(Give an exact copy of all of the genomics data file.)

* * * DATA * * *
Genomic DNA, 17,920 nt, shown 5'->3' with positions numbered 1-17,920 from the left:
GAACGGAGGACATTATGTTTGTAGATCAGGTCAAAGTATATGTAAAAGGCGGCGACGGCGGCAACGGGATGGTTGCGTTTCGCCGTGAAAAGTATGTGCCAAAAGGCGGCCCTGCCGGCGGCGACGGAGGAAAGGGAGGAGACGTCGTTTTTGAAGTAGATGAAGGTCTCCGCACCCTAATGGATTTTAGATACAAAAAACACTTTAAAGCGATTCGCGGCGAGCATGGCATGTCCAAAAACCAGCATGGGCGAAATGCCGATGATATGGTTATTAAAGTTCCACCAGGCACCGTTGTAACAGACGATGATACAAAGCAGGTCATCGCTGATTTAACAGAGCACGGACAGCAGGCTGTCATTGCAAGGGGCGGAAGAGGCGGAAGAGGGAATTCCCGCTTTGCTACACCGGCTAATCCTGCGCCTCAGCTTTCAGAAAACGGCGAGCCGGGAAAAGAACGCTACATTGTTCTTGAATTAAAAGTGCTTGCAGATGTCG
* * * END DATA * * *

Genomic DNA, 17,920 nt, shown 5'->3' with positions numbered 1-17,920 from the left:
GAACGGAGGACATTATGTTTGTAGATCAGGTCAAAGTATATGTAAAAGGCGGCGACGGCGGCAACGGGATGGTTGCGTTTCGCCGTGAAAAGTATGTGCCAAAAGGCGGCCCTGCCGGCGGCGACGGAGGAAAGGGAGGAGACGTCGTTTTTGAAGTAGATGAAGGTCTCCGCACCCTAATGGATTTTAGATACAAAAAACACTTTAAAGCGATTCGCGGCGAGCATGGCATGTCCAAAAACCAGCATGGGCGAAATGCCGATGATATGGTTATTAAAGTTCCACCAGGCACCGTTGTAACAGACGATGATACAAAGCAGGTCATCGCTGATTTAACAGAGCACGGACAGCAGGCTGTCATTGCAAGGGGCGGAAGAGGCGGAAGAGGGAATTCCCGCTTTGCTACACCGGCTAATCCTGCGCCTCAGCTTTCAGAAAACGGCGAGCCGGGAAAAGAACGCTACATTGTTCTTGAATTAAAAGTGCTTGCAGATGTCG